I ordered Capt Allen with 13 of his men to assist the Cannoniers, to run the piece some 250 yards more to the front and behind and old Barn, by this I could sweep the Railroad cut in front of the 2nd Corps of the Rebel Infantry who harassed our Infantry very much from the position.  The 9th Corps being several hundred yards in advance of the 2nd Corps and our Infantry who were much exposed to heavy flank and front fire, this piece rendered much service with the support of 9 pieces in rear, to our Infantry, Corn stalk logs and earth were used to throw up a hurried shelter for the exposed cannoniers, 3 of my men slightly and 6 of Capt Allens severely wounded.  Our 3rd Division 9th Army Corps is said to have lost over 2,200 killed & wounded, Capt Allen & men deserve much praise for their soldiery bearing, threw some 30 rounds in Petersburg, fired 538 rounds, laid out works for the pieces, strengthening pieces in front, by ordering another piece during night 19th fired 123 rounds 2 men and several horses wounded. 

June 20th fired into the City and other Rebel Works 72 rounds 2 horses wounded, changed position during night on O’Hares place near Fort Steadman at 3 a.m. 21st, Lieut Thomas Heasley wounded in left shoulder 8 a.m. sent to Hospital, opened fire 3 p.m. on enemy’s lines 300 yards distance fired 51 rounds 1 horse badly wounded.  22nd at 7 a.m. opened fire on enemy’s Baggage Trains 37 rounds, 34th Battery relieved ordered to left and rear of our former positions in an open field and poorly constructed works being to low to fire with any effect over our Infantry, expended some 80 rounds from this position July 5th 1864 preparations to build Fort Wilcox, 4,000 feet of timber from 8 to 10 inches in diameter were cut and hauled in rear of the prominent hill opposite the Crater from which the enemys Line could be overlooked 2nd 9th and 5th Corps, it fronts, immediately on the left of the Norfolk turnpike, 350 Fatigue party and my own Command raised it in two nights, 3 killed and several wounded, July 7th the enemy made a heavy demonstration to silence our guns, and drive us from this position but they were mistaken, fired 100 rounds no casualties, This position was occupied by this Command to August 19th 64, the Crater explosion being one of its principle engagements, but before Fort Morton was built, this was the most important point on our Line.  Myself and 7 men were wounded during our occupation fired nearly 2,000 rounds of shot & shell.  August 30th 1864 self wounded in left leg again.

Sept 30th in action near Pegram House Va in the afternoon till sundown.  Louis Bouneman killed buried on smiths Farm, 2 mortally 3 slightly wounded, 3 horses wounded, The 9th Army Corps suffered very much in prisoners taken, Lieut Heasley & Lieut Alonzo Garretson of this Command deserve much praise for gallant services rendered, especially in saving the Battery from falling into the hands of the enemy, all the men behaved well in repulsing the enemy’s charge upon the Battery.  Fort MacGilvery on the right of Fort Steadman.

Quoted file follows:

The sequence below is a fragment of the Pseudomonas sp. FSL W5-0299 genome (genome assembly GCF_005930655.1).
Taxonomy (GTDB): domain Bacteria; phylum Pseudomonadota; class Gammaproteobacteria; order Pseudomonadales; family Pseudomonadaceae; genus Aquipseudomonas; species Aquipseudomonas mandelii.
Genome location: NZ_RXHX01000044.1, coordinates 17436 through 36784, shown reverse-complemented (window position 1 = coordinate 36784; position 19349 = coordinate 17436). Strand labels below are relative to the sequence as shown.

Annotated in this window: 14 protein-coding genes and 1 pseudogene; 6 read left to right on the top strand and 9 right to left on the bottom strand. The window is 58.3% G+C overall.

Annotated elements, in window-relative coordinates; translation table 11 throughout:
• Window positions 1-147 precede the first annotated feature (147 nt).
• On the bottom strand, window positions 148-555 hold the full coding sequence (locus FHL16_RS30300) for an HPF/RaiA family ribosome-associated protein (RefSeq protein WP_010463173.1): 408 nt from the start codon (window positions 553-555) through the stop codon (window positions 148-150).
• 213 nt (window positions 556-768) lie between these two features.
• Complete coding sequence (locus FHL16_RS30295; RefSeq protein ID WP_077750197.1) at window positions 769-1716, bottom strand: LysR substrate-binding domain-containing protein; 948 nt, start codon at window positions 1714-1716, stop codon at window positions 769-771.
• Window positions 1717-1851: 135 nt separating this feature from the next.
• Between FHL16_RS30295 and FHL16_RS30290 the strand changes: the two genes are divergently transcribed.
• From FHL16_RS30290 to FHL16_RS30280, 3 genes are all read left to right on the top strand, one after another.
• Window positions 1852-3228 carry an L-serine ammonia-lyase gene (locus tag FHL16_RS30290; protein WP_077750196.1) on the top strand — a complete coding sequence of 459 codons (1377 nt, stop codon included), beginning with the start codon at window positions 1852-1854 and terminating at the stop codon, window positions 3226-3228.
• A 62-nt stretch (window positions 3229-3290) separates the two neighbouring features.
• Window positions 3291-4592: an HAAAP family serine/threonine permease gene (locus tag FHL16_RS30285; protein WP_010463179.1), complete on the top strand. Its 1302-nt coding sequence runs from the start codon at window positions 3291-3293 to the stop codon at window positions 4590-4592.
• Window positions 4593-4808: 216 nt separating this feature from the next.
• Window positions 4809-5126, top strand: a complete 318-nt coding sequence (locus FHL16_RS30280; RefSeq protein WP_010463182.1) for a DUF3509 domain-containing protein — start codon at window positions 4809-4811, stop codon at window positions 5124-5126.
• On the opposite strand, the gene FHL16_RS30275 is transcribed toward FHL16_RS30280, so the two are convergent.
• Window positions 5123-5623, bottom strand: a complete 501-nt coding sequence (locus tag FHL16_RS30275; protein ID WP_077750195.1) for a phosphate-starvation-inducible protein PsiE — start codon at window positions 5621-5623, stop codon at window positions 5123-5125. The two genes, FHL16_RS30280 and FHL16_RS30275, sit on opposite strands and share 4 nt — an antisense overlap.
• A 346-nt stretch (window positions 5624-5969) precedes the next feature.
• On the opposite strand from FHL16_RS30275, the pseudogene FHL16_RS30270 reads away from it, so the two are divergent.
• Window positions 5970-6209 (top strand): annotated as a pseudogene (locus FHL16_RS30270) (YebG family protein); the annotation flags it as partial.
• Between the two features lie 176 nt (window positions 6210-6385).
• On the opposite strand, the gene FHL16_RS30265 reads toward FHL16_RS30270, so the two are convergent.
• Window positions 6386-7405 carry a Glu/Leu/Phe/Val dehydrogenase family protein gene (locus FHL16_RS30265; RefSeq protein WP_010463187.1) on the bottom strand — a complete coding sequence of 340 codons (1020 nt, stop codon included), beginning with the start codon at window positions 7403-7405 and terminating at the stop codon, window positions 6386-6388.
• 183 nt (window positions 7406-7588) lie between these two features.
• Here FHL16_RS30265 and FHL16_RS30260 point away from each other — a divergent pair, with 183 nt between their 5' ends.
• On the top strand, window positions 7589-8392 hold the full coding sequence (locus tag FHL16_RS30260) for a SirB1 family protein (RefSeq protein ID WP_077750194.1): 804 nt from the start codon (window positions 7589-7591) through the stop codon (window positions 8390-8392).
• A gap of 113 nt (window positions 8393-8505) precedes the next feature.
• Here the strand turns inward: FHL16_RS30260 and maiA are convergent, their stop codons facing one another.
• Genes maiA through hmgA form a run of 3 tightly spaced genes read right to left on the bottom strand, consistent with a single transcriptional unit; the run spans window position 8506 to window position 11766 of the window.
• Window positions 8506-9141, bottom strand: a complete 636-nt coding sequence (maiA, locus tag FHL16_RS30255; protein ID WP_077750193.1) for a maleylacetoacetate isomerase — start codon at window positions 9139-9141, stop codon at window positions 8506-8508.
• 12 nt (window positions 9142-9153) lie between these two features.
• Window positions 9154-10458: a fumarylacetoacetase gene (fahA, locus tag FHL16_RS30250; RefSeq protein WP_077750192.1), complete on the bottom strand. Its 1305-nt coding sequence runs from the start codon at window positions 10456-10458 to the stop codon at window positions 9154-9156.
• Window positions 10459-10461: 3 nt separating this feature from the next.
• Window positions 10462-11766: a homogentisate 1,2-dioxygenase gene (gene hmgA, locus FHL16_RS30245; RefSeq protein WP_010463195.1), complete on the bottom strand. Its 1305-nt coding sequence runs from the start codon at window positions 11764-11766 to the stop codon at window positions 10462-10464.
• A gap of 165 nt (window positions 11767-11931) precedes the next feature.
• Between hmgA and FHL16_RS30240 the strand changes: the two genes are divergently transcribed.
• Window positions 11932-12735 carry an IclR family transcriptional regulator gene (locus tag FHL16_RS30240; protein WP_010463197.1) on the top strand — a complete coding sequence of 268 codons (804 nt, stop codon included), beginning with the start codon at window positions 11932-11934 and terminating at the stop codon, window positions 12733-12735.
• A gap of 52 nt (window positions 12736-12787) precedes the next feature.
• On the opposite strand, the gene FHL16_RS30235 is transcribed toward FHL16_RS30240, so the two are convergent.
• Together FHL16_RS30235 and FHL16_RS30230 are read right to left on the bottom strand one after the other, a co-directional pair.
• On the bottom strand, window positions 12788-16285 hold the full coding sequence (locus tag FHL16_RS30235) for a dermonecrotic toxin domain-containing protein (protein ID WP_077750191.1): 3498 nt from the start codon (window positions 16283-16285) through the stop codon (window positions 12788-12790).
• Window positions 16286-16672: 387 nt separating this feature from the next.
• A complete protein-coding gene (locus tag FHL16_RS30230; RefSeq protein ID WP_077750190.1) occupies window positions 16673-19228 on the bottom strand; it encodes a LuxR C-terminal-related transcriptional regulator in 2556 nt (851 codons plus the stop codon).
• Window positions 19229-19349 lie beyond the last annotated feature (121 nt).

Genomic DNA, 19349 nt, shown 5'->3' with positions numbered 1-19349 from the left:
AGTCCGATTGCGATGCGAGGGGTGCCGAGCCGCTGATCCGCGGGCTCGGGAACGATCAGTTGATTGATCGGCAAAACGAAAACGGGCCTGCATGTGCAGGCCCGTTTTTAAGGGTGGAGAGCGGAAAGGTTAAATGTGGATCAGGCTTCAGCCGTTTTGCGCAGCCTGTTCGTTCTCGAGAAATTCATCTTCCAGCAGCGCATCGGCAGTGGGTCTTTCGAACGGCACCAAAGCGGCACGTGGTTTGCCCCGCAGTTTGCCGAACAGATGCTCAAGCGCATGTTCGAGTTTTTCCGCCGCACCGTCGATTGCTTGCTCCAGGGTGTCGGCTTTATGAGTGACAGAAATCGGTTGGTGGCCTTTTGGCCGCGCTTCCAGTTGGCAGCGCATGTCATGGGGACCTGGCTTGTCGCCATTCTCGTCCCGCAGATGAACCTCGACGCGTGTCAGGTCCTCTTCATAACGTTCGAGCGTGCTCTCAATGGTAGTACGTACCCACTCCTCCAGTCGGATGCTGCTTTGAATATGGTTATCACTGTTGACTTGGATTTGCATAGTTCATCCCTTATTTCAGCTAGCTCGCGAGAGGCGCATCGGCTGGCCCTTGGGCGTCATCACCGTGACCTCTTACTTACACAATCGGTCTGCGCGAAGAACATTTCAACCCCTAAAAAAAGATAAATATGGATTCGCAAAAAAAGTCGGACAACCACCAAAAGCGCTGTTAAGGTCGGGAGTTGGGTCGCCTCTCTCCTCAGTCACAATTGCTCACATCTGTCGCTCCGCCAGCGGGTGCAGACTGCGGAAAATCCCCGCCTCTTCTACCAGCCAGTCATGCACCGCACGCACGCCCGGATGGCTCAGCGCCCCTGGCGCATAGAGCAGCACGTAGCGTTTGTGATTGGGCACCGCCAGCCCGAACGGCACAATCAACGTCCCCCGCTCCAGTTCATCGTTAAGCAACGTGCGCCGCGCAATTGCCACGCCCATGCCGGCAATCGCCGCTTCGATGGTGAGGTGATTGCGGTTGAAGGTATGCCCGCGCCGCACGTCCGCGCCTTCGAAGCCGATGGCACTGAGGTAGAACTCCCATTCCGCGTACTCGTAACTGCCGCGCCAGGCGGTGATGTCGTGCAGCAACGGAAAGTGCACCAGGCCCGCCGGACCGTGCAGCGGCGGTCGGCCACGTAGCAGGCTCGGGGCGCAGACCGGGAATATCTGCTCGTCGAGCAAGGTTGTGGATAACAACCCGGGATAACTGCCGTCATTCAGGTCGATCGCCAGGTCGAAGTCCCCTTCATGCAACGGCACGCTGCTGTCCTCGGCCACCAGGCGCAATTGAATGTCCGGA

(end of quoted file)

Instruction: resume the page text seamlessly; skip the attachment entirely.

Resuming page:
March 25th 1865, Fort MacGilvery Va 3.30 a.m. guards report occasional firing in the direction of Fort Steadman, 4 Pieces of mine and 2 light 12 lbs. of the 5th U.S. Artillery in Fort MacGilvery 2 of my rifle Pieces in Battery No 5 on my right on the Bank of the Appomattox River 800 yards distance, the right was very dark. 46th N.Y. Regt were my support in MacGilvery and Battery No 5 Col. Elly Comdg 2nd Brigade 1st Div 9th A.C. present in fort MacGilvery, 4 a.m. we became aware that the enemy had broken through our lines at Fort Steadman 2 or 3 aide de Camps were sent to ascertain the facts, but to no effect until we ran at daybreak, artillery firing from Fort Steadman to our rear lines, sent to Col. Elly that the game was up that the enemy had possession of Fort Steadman and what has to be done to rescue our line from the enemy, the Brave old Col turning to me said coolly, Major whatever possible means lay in your power to reserve our lines, then Brave 46th I want you to open all the parts left of the Fort and 3 rifle pieces to bear on Fort Steadman on the supported line of march of the enemy, done with very good effect, daylight had now so far advanced, that men could be discovered filling in the Norfolk cut Road, to out flank our infantry in the front line, and directly in rear of Fort MacGilvery, the Rebels had concentrated all their artillery & mortars on Fort MacGilvery & Haskell the two flanking forts of Steadman.

To dispel this force in the norfolk road, I ordered the front Pieces to the parapet in the rear of the Fort, threw some 20 percussion shell into the advancing enemys Colloumn [sic] with such effect that they soon Retreated, and Col Grant of the 8th Michigan Regt took advantage of this, concentrated his line towards Fort Steadman and took 317 men & 19 Rebel officers Prisoners with 127 dead & wounded in the norfolk Road, the Piece on the parapet suffered much.